23-Apr-2012 -- As I was en route to Murray State University to work with faculty, administration, and students on the application of Geographic Information Systems (GIS) to business and other disciplines, a confluence visit to start the visit off seemed quite appropriate. In addition, as this season was the 200th anniversary of the 1811-1812 New Madrid earthquakes, with epicenters not far from this confluence, as the most powerful ever recorded in the central or eastern USA, a visit here seemed particularly appropriate. And when not 4 minutes after I landed at the St Louis airport, while walking down the concourse, I spotted a large USGS map made no doubt with ArcGIS software of Crowley's Ridge, site of the New Madrid earthquakes, and explaining what to do in the event of an earthquake, I knew I had to make an attempt.
And that's why I was now motoring southward. I reflected, after departing the St Louis airport, that this was another auspicious place and date, my arrival there coinciding with the 1 year anniversary of the airport tornado there in 2011. I had written a GIS-based lesson about that event, and was thankful that today's weather was much better. A bit hazy, but nothing foreboding, with pleasant temperatures.
I felt a little spoiled, thinking about those visits that occurred 10 or more years ago, before the advent of high resolution and easy-to-use satellite imagery. The challenges the previous visitor had, for example, reaching this spot was due to the fact that that visitor did not have the tools that I had. I was able to pinpoint exactly the right field to walk down to avoid slogging through woods and water. At Cape Girardeau, I exited I-55 and took state highway 74 to state highway 25, through the pleasant town of Delta, and at the town of Advance, turned due south. I drove past some beautiful horse properties and farms, then west and south on a few county roads until I was just north of the Castor River. The countryside was gently rolling. I parked just to the south of the east-west road.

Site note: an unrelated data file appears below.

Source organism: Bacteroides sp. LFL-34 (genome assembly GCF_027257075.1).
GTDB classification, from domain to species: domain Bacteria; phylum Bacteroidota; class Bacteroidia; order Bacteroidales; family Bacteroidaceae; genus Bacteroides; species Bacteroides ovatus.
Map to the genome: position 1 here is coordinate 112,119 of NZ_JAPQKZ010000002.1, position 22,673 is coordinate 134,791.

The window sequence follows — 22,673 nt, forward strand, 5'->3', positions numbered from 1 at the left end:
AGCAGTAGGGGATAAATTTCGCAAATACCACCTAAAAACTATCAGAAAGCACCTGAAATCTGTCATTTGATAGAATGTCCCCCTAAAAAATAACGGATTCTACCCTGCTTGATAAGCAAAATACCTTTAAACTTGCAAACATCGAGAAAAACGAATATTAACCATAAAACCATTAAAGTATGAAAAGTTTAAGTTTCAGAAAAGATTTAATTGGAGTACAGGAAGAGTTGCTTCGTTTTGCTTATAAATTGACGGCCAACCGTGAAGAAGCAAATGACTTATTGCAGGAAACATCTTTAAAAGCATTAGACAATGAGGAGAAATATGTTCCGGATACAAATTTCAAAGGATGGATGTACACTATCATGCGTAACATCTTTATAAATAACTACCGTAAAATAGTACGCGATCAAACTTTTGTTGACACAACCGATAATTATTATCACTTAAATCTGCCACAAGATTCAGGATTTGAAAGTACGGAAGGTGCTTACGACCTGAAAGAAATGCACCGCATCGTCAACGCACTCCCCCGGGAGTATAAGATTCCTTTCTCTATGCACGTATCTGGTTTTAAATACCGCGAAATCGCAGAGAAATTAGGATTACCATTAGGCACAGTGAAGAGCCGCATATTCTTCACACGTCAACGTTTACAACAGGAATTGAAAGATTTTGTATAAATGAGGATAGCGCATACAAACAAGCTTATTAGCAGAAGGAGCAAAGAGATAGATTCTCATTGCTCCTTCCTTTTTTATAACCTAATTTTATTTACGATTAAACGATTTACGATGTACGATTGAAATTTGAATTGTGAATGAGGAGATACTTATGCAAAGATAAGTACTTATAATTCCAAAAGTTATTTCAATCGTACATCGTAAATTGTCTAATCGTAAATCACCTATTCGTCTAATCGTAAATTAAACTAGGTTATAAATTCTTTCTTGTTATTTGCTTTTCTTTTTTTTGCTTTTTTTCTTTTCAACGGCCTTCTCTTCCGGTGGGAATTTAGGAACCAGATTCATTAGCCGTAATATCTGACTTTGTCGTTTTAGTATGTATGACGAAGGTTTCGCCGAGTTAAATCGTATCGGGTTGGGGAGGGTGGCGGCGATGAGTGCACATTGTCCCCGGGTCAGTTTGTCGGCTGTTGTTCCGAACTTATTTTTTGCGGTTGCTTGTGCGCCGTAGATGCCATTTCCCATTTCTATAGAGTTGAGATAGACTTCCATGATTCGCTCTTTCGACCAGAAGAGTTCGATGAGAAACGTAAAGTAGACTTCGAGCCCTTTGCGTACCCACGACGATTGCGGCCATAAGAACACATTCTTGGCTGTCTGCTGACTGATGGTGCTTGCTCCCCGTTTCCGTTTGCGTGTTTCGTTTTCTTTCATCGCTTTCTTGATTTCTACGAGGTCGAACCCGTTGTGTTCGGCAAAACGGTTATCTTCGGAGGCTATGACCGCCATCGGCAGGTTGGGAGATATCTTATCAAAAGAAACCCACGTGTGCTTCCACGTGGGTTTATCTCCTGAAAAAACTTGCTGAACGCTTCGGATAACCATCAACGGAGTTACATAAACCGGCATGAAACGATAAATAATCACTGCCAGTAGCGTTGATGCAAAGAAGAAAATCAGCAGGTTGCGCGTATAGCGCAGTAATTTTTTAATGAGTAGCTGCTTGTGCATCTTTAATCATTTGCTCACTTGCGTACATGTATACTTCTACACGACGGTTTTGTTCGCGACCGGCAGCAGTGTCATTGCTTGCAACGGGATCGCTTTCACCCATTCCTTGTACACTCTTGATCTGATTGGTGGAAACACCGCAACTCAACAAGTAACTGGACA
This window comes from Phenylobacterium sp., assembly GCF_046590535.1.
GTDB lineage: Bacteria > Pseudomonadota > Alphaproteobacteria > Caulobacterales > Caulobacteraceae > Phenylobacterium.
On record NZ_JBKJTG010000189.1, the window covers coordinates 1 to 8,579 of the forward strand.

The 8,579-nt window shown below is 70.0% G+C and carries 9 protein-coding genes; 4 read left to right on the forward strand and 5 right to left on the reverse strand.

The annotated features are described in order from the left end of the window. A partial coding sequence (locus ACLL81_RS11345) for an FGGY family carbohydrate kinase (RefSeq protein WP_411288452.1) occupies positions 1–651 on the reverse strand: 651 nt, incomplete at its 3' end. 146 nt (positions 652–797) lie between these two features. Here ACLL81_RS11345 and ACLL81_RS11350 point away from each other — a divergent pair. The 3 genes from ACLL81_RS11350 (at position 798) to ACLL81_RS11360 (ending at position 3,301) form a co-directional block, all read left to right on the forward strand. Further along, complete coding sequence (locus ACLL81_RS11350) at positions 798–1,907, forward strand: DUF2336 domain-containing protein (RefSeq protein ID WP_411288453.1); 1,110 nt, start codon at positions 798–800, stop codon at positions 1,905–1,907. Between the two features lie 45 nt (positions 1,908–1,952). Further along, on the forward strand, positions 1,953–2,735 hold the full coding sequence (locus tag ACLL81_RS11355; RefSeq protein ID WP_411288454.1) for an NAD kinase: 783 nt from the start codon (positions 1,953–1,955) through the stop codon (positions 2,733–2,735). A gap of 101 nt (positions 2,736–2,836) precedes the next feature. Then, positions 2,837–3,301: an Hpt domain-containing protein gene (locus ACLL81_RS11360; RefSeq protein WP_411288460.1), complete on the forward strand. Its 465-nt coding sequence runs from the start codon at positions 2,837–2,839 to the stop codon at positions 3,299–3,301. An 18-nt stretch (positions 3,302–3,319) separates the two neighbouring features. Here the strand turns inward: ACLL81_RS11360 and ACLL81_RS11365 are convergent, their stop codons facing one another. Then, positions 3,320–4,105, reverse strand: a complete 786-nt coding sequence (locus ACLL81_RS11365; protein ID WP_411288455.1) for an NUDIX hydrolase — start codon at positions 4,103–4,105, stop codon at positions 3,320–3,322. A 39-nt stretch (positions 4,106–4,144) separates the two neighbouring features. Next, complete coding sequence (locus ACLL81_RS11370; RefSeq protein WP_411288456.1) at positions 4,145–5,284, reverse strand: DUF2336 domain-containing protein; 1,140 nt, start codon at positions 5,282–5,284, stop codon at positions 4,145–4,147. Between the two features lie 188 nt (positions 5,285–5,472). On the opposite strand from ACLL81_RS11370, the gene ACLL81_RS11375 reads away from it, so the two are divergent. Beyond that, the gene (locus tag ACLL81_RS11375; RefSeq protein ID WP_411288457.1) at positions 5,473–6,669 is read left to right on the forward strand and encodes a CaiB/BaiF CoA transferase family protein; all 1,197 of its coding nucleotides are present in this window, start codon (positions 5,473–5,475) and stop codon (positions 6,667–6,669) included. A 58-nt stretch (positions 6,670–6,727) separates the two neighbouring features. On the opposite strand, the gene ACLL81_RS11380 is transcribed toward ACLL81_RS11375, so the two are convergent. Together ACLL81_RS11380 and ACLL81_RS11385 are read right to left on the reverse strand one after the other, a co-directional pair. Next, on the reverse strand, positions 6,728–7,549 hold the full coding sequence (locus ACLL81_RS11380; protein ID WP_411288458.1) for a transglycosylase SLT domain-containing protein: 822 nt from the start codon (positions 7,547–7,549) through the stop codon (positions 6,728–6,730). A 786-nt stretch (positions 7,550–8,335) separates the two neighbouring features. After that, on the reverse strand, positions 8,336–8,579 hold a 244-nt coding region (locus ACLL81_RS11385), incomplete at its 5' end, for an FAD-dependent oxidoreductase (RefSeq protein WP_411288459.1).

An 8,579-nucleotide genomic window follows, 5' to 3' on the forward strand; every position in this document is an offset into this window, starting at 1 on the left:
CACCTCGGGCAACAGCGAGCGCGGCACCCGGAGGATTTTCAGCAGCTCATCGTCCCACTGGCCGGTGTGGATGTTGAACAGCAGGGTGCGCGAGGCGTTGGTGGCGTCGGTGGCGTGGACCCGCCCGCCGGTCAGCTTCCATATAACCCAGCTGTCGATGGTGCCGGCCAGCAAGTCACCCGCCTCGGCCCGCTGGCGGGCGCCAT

I spotted two large vehicles at the parking spot, which made me a bit uneasy, expecting nobody here, but prepared to give an explanation. The parking spot was a large gravel area next to a big shed. Nobody was here despite the vehicles, although during my entire hike, I heard a loud noise from the field to the west, which seemed to be the sound of planting or turning over of soil by large mechanical pieces of equipment. I gathered supplies and set off at a brisk pace to the south, skirting the field on its east side. I was hoping that the confluence was not in the forest, because I could see that it was quite dense, off to the east. One had to marvel anew at the tenacity of early settlers who cleared these dense forests for agriculture. First, they had to build trails and roads through this terrain to even reach this spot that I had so easily traveled to. After 10 minutes, I struck off to the southeast, and after 10 more minutes, I rounded another bend and was at the last field, surrounded on three sides by the Castor River and its tributary, now heading due east. Five minutes later, I arrived at the confluence.
The confluence lay on a level field, which had not yet been planted for the season, about 20 meters south of the line of trees to the north. The temperature was about 65 F under mostly sunny skies and a moderate breeze, slightly humid, now in mid-Spring. I had stood on 37 North several times in the past, from California on the west to Virginia on the east. It was good to be back on the meridian that is halfway from the Prime Meridian to 180 West. I had stood on 90 West three times before: In Missouri, Illinois, and Louisiana. It was also good to be alone and not see anyone around. Getting out on the landscape is really magnificent. After enjoying 15 minutes at the confluence and having no trouble zeroing out the GPS unit, I walked to the creek to the north, in the forest, filming as I did so and nearly falling down in the process. The creek was at least 4 meters wide and looked quite deep. I walked back to the field and filmed two more movies on my way out, because it was so pleasant seeing the breeze in the trees.
Rounding the final bend, I heard the farm work occurring again in the field to the west. I saw nobody in the parking area, and so I took some picturesque photos of the old shed there with a tree growing very near its open doorway. I drove out to the west this time, crossing the Castor River and once again being thankful that I did not have to swim it. I filmed another movie about the New Madrid earthquakes before entering the town of Bloomfield. I drove out onto the Mississippi River floodplain and was pleased to see the signs to New Madrid, but I had a destination in mind for my next visit and filming: Cairo Illinois. Here, a different kind of confluence exists: The confluence of the Ohio River and the Mississippi River. The setting sun was behind me and I highly enjoyed the trip.